LAKEWOOD, Ohio – Almost two years after the creation of the Lakewood Youth Council, the student-run organization is in need of new volunteers.
“The Youth Council is a great opportunity for young people to learn more about and engage with municipal government,” said Lakewood Mayor Meghan George. “It is also important for those of us in municipal government to hear from our young people and their perspectives on the issues that affect them. “
The 15-member Lakewood Youth Council is currently accepting applications resident students from the 8th year to the first year of the university.
“One of the challenges of this group is that every year seniors who attend college have to leave the self-proclaimed Youth Council,” said Melissa Garrett, Community Relations Specialist from Lakewood, who worked with the group.
“They have to spend time promoting, accepting applications, reviewing applications, interviewing students and finally selecting students. It’s sort of a revolving membership, which has presented some challenges in getting to the work the board wants to do.
Despite all the challenges, the rewards have been bountiful for the members of the Lakewood Youth Council, who are charged with interacting and informing community leaders, as well as providing opportunities for youth development.
Topics for engagement include youth health and safety, youth advocacy, community relations, and community outreach, but they also seek meaningful community change.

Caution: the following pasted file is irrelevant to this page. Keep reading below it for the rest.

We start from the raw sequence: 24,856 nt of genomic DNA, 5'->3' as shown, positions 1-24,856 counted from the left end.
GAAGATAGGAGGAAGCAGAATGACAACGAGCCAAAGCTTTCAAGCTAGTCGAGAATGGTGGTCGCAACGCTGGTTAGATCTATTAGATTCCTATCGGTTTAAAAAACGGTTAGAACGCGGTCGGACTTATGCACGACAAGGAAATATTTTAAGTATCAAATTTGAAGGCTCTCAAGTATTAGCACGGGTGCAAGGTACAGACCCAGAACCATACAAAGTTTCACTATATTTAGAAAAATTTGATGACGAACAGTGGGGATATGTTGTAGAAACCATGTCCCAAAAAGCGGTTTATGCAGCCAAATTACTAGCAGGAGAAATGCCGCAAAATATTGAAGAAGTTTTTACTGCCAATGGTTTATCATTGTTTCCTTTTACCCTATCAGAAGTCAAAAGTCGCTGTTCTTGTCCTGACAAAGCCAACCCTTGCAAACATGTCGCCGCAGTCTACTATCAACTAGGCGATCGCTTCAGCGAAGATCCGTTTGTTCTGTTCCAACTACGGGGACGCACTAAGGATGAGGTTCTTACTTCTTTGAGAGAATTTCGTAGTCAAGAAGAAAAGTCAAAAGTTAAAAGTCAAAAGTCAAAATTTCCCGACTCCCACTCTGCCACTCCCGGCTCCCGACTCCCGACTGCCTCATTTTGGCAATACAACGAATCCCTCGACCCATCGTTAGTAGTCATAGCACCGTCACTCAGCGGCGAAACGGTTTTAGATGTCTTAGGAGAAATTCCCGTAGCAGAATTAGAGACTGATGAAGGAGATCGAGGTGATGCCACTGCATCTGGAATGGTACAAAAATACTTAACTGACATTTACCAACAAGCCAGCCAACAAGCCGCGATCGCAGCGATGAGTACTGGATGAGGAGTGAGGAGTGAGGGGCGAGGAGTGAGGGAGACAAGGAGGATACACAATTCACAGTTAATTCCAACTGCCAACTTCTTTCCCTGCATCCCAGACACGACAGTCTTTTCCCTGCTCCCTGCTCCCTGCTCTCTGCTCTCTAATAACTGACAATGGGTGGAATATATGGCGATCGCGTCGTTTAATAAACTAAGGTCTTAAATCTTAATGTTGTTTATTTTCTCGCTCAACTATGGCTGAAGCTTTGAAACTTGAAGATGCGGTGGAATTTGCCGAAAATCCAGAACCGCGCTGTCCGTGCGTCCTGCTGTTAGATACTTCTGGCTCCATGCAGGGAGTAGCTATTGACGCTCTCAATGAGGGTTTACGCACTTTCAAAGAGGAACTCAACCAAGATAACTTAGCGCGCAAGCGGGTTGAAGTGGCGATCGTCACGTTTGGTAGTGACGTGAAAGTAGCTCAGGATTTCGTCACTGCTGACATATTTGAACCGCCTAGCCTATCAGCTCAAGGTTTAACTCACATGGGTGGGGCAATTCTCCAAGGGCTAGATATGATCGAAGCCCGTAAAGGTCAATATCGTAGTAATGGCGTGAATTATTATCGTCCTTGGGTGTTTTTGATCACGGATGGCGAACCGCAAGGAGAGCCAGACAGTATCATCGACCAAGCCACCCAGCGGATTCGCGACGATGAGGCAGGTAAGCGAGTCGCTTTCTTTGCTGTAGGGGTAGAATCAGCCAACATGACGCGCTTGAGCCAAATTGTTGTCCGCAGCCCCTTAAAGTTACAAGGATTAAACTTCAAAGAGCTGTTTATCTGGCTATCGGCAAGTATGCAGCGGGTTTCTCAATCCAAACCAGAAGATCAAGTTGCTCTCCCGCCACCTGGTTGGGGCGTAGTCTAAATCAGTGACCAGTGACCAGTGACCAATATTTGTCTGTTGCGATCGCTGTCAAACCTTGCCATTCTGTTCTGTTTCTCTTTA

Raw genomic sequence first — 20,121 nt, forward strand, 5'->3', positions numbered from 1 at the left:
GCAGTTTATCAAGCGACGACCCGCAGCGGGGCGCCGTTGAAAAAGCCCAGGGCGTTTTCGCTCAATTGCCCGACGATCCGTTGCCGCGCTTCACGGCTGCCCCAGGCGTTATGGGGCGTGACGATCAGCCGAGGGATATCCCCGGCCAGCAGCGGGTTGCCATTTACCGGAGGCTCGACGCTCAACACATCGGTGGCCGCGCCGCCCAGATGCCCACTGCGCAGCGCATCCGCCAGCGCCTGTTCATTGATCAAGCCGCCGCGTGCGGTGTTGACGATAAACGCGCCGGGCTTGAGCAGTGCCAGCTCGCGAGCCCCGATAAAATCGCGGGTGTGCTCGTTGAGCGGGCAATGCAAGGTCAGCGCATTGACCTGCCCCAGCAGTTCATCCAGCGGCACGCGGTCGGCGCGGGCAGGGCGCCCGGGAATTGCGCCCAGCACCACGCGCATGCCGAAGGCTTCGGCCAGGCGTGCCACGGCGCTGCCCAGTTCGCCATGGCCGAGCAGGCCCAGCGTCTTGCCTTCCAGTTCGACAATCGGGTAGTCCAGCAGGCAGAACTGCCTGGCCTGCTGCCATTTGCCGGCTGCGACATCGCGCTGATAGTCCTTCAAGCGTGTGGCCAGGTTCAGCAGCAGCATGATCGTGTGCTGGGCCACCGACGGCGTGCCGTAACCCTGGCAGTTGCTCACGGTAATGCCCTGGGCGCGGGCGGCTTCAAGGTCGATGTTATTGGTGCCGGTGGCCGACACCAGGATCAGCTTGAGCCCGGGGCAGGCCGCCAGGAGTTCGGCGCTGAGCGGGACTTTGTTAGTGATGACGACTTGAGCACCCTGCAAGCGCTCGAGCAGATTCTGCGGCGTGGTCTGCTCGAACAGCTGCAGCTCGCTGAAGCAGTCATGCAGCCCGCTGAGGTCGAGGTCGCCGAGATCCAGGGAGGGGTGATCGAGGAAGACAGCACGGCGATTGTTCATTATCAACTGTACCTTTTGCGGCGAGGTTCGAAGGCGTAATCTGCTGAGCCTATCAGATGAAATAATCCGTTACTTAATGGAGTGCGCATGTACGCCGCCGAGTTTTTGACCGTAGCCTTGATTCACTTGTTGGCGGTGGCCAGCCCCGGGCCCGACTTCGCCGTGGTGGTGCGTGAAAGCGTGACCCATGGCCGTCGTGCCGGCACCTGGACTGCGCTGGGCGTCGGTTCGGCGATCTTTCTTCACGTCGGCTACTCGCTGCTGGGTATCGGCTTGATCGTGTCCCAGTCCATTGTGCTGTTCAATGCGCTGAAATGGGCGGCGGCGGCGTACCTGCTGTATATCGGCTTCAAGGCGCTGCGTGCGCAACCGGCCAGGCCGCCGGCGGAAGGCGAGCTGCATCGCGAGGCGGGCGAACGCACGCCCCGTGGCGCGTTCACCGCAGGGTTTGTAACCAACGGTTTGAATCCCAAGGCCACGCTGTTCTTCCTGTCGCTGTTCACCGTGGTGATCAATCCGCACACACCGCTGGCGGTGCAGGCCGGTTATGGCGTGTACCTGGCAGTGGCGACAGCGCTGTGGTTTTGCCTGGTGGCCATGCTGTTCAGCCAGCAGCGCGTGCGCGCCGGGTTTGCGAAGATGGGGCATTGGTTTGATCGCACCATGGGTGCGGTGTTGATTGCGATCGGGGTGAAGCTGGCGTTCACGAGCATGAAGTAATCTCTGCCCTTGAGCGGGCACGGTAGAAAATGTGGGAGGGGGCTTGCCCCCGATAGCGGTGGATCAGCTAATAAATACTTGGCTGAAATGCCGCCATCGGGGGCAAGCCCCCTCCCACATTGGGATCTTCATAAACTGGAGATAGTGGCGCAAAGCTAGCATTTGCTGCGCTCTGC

Collin Hunt, a senior at Lakewood High School who first joined the Youth Council Planning Task Force, which oversaw the creation of the group, said the experience had been rewarding.
“In all honesty, this is not what I do, but rather what I am able to do for the community,” Hunt said. “Over the past few years, there have been many reported incidents involving young people in Lakewood, from crime to mental illness to problems with the public school system throughout the pandemic.
“I feel like this is the best way to get involved and make a difference rather than just sitting around and complaining about a situation. Myself and others really have the voices to initiate change and the ears of the local government that are willing and eager to listen.
In terms of the criteria for appointing the Youth Council, Hunt said membership in the advisory council is not judged on credentials.
“We’re looking for people with diverse backgrounds, people who have strong leadership and communication skills,” Hunt said. “The members of the young people of Lakewood who have the will to improve the neighborhoods in which they live. If you see things in your community that you think you can improve upon, or want to gain experience by having a voice in local government, this is the way to go. ”
Even though the high school graduating season this spring means he will be leaving the youth council, Hunt implored future generations of students to take over from the large group.
“There really is no limit to the impact the Lakewood Youth Council can have on the community,” Hunt said. “There are so many opportunities in front of this board, not to mention the number of important discussions we have had in just over two years since its inception.
“The municipal council even came to ask us for our recommendations concerning the proposed plans for safety in public parks. The pandemic has led to many roadblocks, but that hasn’t deterred anyone. It is only a matter of time before we can get involved in some community projects and start playing a much bigger role on the town hall agenda as far as young people are concerned.
Lakewood Youth Council member Erin Ptacek, an elder at Lakewood High School, said she has used her interest in history and government to help her community.
“It was one of the few places where I felt I could be listened to and supported in my ideas and concerns as a teenager,” said Ptacek. “It was also a tangible way to express and create action for issues that I felt were unfair, which gave me a positive outlet for my passion for social change.”
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